Food trucks continue to attract the attention of traditional restaurant operators, and with good reason. The U.S. food truck industry revenue is projected to top $1 billion dollars in 20191 — a testament to its popularity with customers. In a recent Mobile Cuisine survey, 90% of food truck customers rated the food as “excellent or good,” and 80% described the overall dining experience using adjectives like “fun,” “unique,” and “exciting.”2
Pizzeria operators are capitalizing on the trend by starting food-truck side businesses. The mobility expands reach into venues otherwise unattainable by brick-and-mortar operations — farmers’ markets, festivals, other outdoor gatherings, etc. Food trucks also provide a new twist on increasingly pizza-catered events like weddings.
With so many upsides, you may be considering an expansion into the food truck business. However, just like with brick-and-mortar operations, there are important business decisions to make prior to making the investment.
It’s common to think about initial food truck start-up costs only in terms of the vehicle itself. This is understandable, since the truck can cost upwards of $100,000 depending on how it’s outfitted3, but there’s more to prepare for when it comes to the pocketbook.
Day-to-day operating costs need to include staff, insurance, permits, and truck-specific things such as licensing, parking space rental (in some cases), and vehicle maintenance. POS and credit card processing fees may also add up, since convenience is the name of the game in food trucks — and people routinely pay with debit and credit cards.
It’s also important to remember that food trucks often require a separate storage/commissary, which is usually a substantial extra cost.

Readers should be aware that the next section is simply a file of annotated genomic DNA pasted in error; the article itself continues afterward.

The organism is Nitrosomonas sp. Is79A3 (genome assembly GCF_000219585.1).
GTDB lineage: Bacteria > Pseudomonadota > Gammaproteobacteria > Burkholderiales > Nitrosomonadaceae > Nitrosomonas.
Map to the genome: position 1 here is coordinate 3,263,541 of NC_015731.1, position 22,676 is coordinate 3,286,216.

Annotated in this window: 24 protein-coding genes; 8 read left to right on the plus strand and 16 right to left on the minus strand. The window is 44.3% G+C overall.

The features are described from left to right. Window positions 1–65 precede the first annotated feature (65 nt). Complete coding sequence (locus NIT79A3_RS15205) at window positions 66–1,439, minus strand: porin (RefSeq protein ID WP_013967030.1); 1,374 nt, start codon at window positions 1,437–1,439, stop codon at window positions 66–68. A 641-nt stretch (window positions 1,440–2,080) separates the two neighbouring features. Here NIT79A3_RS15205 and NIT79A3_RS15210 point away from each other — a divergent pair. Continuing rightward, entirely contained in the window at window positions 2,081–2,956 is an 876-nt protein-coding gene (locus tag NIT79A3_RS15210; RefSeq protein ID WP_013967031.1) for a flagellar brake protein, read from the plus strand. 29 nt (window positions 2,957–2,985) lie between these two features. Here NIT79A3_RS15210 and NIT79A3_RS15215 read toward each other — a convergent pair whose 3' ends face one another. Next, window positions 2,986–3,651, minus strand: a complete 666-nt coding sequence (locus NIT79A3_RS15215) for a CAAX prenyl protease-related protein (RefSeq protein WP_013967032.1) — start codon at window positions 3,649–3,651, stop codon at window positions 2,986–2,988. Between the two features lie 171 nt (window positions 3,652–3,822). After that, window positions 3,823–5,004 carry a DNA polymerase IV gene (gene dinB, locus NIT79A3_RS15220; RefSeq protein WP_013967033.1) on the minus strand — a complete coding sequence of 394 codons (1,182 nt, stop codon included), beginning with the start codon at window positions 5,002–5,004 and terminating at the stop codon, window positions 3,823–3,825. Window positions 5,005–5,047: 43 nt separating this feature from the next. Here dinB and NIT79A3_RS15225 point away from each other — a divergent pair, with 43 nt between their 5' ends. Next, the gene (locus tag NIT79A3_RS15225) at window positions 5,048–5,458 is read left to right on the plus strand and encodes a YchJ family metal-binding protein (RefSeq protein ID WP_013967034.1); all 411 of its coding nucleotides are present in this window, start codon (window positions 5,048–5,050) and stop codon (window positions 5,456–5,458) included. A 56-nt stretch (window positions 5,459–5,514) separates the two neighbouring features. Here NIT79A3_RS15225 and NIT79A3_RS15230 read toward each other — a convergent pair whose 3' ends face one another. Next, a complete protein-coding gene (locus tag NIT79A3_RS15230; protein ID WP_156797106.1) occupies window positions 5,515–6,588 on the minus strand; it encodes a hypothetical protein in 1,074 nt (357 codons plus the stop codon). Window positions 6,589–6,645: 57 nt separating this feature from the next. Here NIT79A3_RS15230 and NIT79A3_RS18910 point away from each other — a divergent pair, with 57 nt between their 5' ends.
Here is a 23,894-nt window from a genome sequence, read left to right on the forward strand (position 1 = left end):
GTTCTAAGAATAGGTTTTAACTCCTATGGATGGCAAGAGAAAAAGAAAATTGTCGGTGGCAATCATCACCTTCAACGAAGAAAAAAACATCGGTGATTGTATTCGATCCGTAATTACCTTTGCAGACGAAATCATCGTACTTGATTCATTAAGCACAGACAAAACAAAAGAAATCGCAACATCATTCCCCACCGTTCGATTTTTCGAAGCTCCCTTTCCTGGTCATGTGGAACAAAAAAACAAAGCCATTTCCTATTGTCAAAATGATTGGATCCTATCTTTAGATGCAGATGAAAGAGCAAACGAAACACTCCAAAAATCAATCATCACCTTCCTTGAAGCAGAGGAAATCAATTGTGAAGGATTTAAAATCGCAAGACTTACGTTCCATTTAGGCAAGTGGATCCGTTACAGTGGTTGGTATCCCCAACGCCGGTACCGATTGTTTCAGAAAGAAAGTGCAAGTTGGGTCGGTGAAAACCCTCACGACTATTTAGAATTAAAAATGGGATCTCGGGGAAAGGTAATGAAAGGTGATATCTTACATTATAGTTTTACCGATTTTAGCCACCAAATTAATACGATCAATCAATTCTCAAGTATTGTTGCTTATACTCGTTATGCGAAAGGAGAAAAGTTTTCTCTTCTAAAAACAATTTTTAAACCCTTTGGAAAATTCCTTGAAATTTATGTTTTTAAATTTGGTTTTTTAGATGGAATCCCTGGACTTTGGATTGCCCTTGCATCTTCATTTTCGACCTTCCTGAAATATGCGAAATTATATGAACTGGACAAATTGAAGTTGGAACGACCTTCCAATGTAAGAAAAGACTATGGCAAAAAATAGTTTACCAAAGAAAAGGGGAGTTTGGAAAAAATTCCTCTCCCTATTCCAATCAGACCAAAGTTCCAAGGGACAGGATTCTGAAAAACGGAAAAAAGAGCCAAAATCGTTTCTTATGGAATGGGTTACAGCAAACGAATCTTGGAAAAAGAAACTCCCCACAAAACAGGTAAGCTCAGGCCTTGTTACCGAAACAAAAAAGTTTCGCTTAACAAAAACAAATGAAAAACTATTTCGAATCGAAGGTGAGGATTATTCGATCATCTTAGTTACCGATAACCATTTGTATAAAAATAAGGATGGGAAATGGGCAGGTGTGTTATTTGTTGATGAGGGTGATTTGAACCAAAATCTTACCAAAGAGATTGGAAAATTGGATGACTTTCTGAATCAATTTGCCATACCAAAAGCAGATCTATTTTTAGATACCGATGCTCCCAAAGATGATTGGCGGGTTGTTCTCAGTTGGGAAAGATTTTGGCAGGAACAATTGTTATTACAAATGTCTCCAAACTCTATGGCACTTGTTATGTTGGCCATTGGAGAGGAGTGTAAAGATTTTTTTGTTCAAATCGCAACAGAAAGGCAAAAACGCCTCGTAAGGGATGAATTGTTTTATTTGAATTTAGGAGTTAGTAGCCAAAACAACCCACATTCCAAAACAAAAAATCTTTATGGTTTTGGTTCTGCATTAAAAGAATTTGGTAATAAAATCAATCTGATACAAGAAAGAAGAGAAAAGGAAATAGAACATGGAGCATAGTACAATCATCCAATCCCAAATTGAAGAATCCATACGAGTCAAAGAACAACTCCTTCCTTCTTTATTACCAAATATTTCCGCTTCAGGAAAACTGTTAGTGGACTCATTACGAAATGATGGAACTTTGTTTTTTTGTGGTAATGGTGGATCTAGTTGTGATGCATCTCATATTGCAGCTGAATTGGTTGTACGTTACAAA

A Well-Defined Plan
Like a brick-and-mortar operation, food trucks take a good deal of planning to be successful. What’s your concept? Which markets are conducive to food truck sales? What events will you attend, and can they accommodate your needs (i.e., power, cold storage, etc.)? What about scheduling and managing workers? Hours?
One of the biggest concerns of mobile pizza operators is how to maintain the pizza quality customers expect from a food truck and still get slices into the customers’ hands quickly. Oftentimes, the ovens are wood-fired — which means cooking times can’t be sped up — so the solution lies in the dough used and its prep. That’s why operators should choose pre-made dough balls for their restaurants and food trucks.
Pre-portioned and easy to proof, pre-made dough balls are the ultimate in kitchen efficiency. Plus, they can be stretched and readied ahead of time without losing integrity – which is essential in meeting food truck on-demand orders.
Learn more about how pre-made dough balls can keep your food truck and restaurant rolling in Get Started With Pre-made Dough Balls: A 3-Step Guide.
1IBISWorld, Food Trucks Industry in the US - Market Research Report, March 2019
2Foodee, 12 Impressive Facts on the Food Truck Industry, May 17, 2018
3Thebalancesmallbusiness, The Basic Costs of Operating a Food Truck, September 2, 2019